“Fracking” is big news in the U.S. The controversial means of extracting natural gas has been both boon and bane for small, rural towns.
Proponents say Americans have the fracking boom to thank for lower natural gas prices; and the International Energy Administration says fracking is contributing to a national energy portfolio that could make the U.S. the world’s largest oil producer by 2020.
But detractors say fracking has more risks than anyone has yet measured, including the potential to taint groundwater supplies, create earthquakes in geologically quiet areas, and, in some cases, tear apart the social fabric of rural communities.
Just this weekend, two dueling fracking movies will premier. Matt Damon’s “Promised Land” paints a portrait of a small town rallying against “Big Gas,” while “FrackNation” — a pro-fracking documentary that seems to have been specifically made to counter any negative PR impact from Damon’s movie —premiers to lesser acclaim.
Worth noting for your own judgment: “Promised Land” has connections to a state-owned production company based in the United Arab Emirates, a country which ranks number seven on a list of the world’s biggest producers of crude oil. Conflict of interest? Let us know in the comments section below.
But this heated national controversy is not unique to the U.S. Fracking is booming abroad, and it’s also hitting roadblocks similar to those in the U.S. Here’s a roundup of stories that illuminate the American chapter of the global fracking saga.
Conflicting reports in Ireland, New York
A leading health expert in Northern Ireland says fracking poses too many unknown risks, and that the data is still too thin to assure public health.
The warning from the director of the Institute of Environmental Health in Northern Ireland comes as an Australian energy company aims to start extracting gas in Ireland in about a year.
“The precautionary principle must still hold,” says Gary McFarlane, “there are still too many unknowns and in the evidence vacuum that still exists my own view is that wider risks must be considered significant until they have been objectively proved otherwise.”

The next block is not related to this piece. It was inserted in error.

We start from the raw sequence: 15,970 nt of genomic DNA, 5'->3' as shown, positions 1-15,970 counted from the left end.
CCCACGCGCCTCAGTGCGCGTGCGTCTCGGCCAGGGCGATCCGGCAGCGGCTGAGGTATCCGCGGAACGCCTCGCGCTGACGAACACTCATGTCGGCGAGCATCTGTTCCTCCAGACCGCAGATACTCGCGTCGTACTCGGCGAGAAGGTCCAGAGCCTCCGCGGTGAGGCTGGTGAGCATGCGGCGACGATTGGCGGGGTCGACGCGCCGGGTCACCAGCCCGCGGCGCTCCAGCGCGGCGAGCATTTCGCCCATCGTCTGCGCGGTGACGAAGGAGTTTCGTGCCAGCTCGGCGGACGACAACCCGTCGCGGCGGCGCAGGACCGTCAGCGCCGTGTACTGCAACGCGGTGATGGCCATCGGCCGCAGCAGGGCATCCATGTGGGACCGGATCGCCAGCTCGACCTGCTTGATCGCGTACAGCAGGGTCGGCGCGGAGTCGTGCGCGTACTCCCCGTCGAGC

European nations generally approach environmental risks with “the precautionary principle,” a sort of guilty-until-innocent approach to assessing the risk of new processes. And, in general, the U.S. does not apply the precautionary approach to environmental risks.
Simultaneously, a report by New York Governor Andrew Cuomo’s Administration says fracking is safe if the proper precautions are taken. The report, written in February 2012 but leaked to the press in the first week of 2013, says contamination of drinking water, for example, can be mitigated by the state Department of Environmental Conservation (DEC).
The New York report comes at the tail end of a four-year ban on fracking in the state, and is part of a much larger review process of the potential benefits and risks of fracking. A spokesperson for the DEC was quick to point out: “The document is not a health assessment, is nearly a year old, and does not reflect final DEC policy . . . No conclusions should be drawn from this partial, outdated summary.”
DEC is expected to complete its review of fracking in February, although some fear Governor Cuomo is already looking for a pretext to keep the ban in place.
UK lifts fracking ban . . . good news?
A few weeks after the United Kingdom lifted a one-year ban on fracking, the CEO of Weir Group, a major Scottish engineering firm, says the UK is poised to become Europe’s biggest fracking hub. About one-third of Weir’s revenue comes from its fracking-related work in the U.S., reports the Financial Times.
CEO Keith Cochrane says the timing is perfect for the UK:
The UK is in a fantastic position to take advantage of the changes, given the infrastructure that already exists off the back of our North Sea, to take a leading role in the development of this industry across Europe . . . We should get out there and prove the technology in a UK context, and use that as a platform to become a European hub as shale reserves are developed across both western and eastern Europe.
The UK temporarily stopped fracking last year after the only company to start exploring for natural gas via fracking which was reported to have triggered two earthquakes.
The Financial Times reports Weir supplies half the high-pressure pumps used for fracking in the U.S. and Canada, although orders for the pumps are down over the past year. Why? Oversupply due to the fracking boom.
While British Prime Minister David Cameron hopes to replicate the U.S. gas boom across the pond, “some analysts have suggested that [fracking for natural gas] is unlikely to have the impact seen in the US.”
Meanwhile, down under, Australians wonder if the U.S. gas boom will cut into Australia’s potential to become a natural gas exporter. Australia has recently approved 10 plants for producing liquefied natural gas. Construction has begun on seven of them, including the nation’s most expensive resources project — a Chevron plant with a price tag of $52 billion, and counting.
It’s all rather convoluted, isn’t it? For a solid review of the global anti-fracking movement — and to see what’s at stake for a gas industry deaf to public concerns — check out this concise summary in Forbes.